Of course Long is absolutely right in his statement but he must of known that Fentons’ own method of preparing the Iodizer included Iodide of potassium ,bromide , cyanide, fluoride, chloride of sodium , sugar of milk , honey, and albumen  oh and free Iodine ! In rice water !! Ten ingredients . This was a bad move.

Long had experimented with Cadmium Iodide and Bromide and it was this chemical that he proposed as an improvement. I have no intention of testing this as in the Modern world it is regarded as a deadly Carcinogen . I can only take Long at his word. Which is more than his audience did. His improvements never caught on and during the questions and answers after his presentation he was given quite a torrid time by his peers. Particularly in his method of producing the positive print in which a proposed  using barium chloride to coat the paper and also lemon juice in place of acetic acid in the sensitizer. In all likely hood he was ahead of his time and Fenton in particular gave him a hard time. My intuition is that the Establishment regarded Long as an upstart , may be they didn’t like his new ideas or may be it was a matter of class, or may be it was because he was regarded as a chemist not an artist. 

I suppose that Long must have been a robust fellow , because inspite of having handled so many potent chemicals he was still alive in 1897 aged 69 a ripe old age for the time. 

In the Journal  the next article is about the new Dry Collodion process by Dr Hill Norris , this was the future and Long saw this straight away and wanted to be part of it. 

After his speech to the photographic society I can find no mention of Long and the Calotype .process .  As an inventor and a chemist  you can see the attraction of  a new improvement to the Photographic science plus he was clearly out to make a name for himself and his ideas for the Calotype  had clearly been rejected. 

Long set about conducting his own experiments in Dry Collodion and  the first mention of this is in Photographic notes of July 15 1857 , when Thomas Sutton writes that 

“ Mr Long has just sent us a magnificent negative , by a new Dry Collodion Process which he has perfected and is about to publish shortly in a pamphlet. This negative is brilliantly sharp , and possesses every gradation of tone beween absolute transparency and intense opacity. Nothing could be more satisfactory. We are impatient to learn the details of the process . “

Long duly obliged and a slim 31 page manual was sold at the cost of one  shilling and one pence. The Preface was written in June 1857 so the manual must have taken a while to appear on the book shelves.  The advantage of dry collodion over its wet plate relation was its keeping properties. Wet plate has to be exposed within 15 minutes after sensitization, with dry collodion it would keep up to a month. The down side was a loss in sensitivity.  Once again Cadmium was the key component in its chemistry. The manual is well written with easily understood instructions. It also has very clear diagrams.

I will detail the preface in full because it proved to be controversial and ultimately his undoing.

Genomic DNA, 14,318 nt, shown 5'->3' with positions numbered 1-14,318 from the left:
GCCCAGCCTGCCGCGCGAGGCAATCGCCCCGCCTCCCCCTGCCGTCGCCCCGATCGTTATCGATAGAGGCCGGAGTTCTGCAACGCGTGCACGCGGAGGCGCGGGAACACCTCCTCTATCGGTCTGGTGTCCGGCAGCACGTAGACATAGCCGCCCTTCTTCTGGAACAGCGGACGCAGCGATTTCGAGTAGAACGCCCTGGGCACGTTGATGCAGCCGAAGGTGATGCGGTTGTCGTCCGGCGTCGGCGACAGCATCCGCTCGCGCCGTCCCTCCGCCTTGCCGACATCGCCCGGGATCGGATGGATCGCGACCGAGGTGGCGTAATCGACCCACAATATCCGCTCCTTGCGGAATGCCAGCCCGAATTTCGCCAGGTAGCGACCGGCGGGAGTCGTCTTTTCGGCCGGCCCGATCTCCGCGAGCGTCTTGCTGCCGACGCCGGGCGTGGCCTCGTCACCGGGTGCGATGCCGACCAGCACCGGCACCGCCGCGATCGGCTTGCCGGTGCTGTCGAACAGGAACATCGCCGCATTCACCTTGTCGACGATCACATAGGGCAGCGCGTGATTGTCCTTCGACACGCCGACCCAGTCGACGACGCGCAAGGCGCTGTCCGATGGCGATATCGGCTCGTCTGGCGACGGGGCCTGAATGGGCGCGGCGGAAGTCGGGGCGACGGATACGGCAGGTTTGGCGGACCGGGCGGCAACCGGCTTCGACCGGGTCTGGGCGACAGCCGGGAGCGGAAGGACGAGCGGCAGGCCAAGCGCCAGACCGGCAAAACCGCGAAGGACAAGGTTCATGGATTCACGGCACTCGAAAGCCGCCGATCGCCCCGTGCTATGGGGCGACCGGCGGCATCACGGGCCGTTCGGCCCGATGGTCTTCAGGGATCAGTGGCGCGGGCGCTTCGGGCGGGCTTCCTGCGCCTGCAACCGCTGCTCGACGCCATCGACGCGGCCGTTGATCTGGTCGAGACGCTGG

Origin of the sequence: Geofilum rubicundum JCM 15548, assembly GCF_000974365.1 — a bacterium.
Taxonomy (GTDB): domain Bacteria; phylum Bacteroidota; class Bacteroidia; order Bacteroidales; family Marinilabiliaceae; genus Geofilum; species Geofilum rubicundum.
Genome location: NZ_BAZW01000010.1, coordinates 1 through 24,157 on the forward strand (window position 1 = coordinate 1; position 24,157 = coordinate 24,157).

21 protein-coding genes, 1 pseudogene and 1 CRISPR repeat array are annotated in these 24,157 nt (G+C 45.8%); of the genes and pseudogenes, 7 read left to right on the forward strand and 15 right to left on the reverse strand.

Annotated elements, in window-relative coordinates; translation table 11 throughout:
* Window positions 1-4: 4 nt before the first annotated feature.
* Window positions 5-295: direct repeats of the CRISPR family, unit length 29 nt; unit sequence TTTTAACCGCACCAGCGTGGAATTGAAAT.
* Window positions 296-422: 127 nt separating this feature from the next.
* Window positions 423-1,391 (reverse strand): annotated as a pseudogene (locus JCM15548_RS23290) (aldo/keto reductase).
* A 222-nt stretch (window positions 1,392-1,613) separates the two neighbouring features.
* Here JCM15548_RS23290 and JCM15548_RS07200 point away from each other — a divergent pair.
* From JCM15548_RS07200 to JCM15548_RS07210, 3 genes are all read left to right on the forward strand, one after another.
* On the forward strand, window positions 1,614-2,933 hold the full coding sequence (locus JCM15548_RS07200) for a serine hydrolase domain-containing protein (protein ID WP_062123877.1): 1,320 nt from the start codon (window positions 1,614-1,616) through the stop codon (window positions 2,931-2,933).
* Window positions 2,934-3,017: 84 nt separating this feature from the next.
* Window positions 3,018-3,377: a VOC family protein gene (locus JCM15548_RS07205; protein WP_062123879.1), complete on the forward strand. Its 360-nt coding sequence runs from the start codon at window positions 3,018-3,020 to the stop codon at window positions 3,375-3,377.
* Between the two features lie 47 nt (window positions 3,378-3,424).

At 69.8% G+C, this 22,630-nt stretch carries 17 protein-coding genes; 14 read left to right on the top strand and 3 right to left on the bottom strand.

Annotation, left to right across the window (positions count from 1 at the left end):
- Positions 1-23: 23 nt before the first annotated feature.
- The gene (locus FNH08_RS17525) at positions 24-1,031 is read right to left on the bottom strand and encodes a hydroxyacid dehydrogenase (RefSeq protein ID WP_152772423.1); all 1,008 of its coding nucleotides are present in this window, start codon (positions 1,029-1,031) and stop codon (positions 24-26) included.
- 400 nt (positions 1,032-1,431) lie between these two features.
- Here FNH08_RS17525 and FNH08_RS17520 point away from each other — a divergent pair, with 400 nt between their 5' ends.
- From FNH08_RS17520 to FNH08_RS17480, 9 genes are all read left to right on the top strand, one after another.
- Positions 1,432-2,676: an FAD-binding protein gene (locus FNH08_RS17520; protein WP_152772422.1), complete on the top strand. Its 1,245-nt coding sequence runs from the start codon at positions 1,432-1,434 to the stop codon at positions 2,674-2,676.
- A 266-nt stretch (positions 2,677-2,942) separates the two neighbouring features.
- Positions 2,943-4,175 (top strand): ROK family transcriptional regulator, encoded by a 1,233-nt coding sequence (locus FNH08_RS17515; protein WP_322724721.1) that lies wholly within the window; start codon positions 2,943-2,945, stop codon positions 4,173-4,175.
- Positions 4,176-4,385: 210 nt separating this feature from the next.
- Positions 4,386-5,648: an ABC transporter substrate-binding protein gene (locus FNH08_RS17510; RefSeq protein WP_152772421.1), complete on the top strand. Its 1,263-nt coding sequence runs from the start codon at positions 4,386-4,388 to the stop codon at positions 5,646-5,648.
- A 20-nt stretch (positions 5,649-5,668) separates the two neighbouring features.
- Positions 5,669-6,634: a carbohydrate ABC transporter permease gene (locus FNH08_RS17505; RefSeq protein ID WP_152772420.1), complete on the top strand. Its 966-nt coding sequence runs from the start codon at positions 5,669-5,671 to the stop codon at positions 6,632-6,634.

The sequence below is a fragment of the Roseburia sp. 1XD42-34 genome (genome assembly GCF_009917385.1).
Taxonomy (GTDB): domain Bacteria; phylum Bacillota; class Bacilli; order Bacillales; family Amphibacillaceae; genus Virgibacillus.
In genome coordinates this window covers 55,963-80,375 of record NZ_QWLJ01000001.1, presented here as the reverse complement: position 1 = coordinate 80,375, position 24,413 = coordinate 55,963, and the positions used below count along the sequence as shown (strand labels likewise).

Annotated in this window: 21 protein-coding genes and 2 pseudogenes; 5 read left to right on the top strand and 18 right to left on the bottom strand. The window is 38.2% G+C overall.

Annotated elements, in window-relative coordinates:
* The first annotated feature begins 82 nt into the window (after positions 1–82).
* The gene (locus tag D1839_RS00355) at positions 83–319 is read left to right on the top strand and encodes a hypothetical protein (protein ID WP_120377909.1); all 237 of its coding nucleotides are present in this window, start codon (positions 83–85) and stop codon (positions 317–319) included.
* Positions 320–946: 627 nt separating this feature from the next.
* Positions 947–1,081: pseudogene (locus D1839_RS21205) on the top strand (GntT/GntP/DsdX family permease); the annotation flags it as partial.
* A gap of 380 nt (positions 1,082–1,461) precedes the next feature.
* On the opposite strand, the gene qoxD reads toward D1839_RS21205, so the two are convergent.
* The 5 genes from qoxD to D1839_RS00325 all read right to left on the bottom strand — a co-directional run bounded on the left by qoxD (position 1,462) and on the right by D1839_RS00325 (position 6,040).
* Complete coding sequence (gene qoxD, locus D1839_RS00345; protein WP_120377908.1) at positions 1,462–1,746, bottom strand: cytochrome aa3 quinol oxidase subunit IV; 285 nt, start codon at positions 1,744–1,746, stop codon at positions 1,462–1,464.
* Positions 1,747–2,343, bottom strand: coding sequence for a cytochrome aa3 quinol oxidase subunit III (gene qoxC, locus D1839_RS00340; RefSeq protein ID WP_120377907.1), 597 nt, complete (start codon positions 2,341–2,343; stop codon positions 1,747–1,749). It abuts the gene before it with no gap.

“The following pages shall be devoted to the description of a dry Collodion process , which I believe to be at once simple and effective. The experiments connected with the perfection of this process have occupied my leisure time for the space of two years or more, and have been conducted with all the care of which I can master. The constant repetition of them enable me to say, that whoever will follow diligently the process step by step, as detailed in this pamphlet must succeed in producing pictures in every was such as could be required by the most exacting critic.

The process is simple , clean and expeditious: and the resulting Negatives posses the exquisite softness of Albumen , the brilliancy of the wet Collodion , and the fine artistic texture of the paper process. .

To disarm criticism and to make peace with my fellow labourers in our art , I wish it to be understood that I do not claim the use of Collodion , of Gelatine , of Metagelatine or any of the Chemicals used in the process , most of these have been employed by others in various ways : I merely reserve myself the pleasure of placing in the hands of Photographers a definite and simple plan by which pictures may be taken on Dry Collodion “,

June 20, 1857.

(Metagelatine is gelatine modified by heat)

In the September 21st edition of the Journal of the photographic society  Longs process was praised for its reliability and longevity by G R Smith “In common with every photographer , I have longed for the day when Collodion in the dry form , easy of preparation could be employed in the field “ and that he “Found with much satisfaction that Mr Long , of Fleet Street , had discovered a process at once simple of preparation , and certain of working “.

He had been on a photographic tour and to his delight  he “found all that Mr Long had said , in favour of his process , fully realized. Picture after picture (22) came out with great beauty and , so far as the process is concerned , I have had not had a single failure “

When com pared to the Calotype or Wet Plate process  this must have seemed miraculous.

He found “that the development may be deferred for at least three weeks after exposure , and my candid belief is , that the plates may be kept for months without deterioration “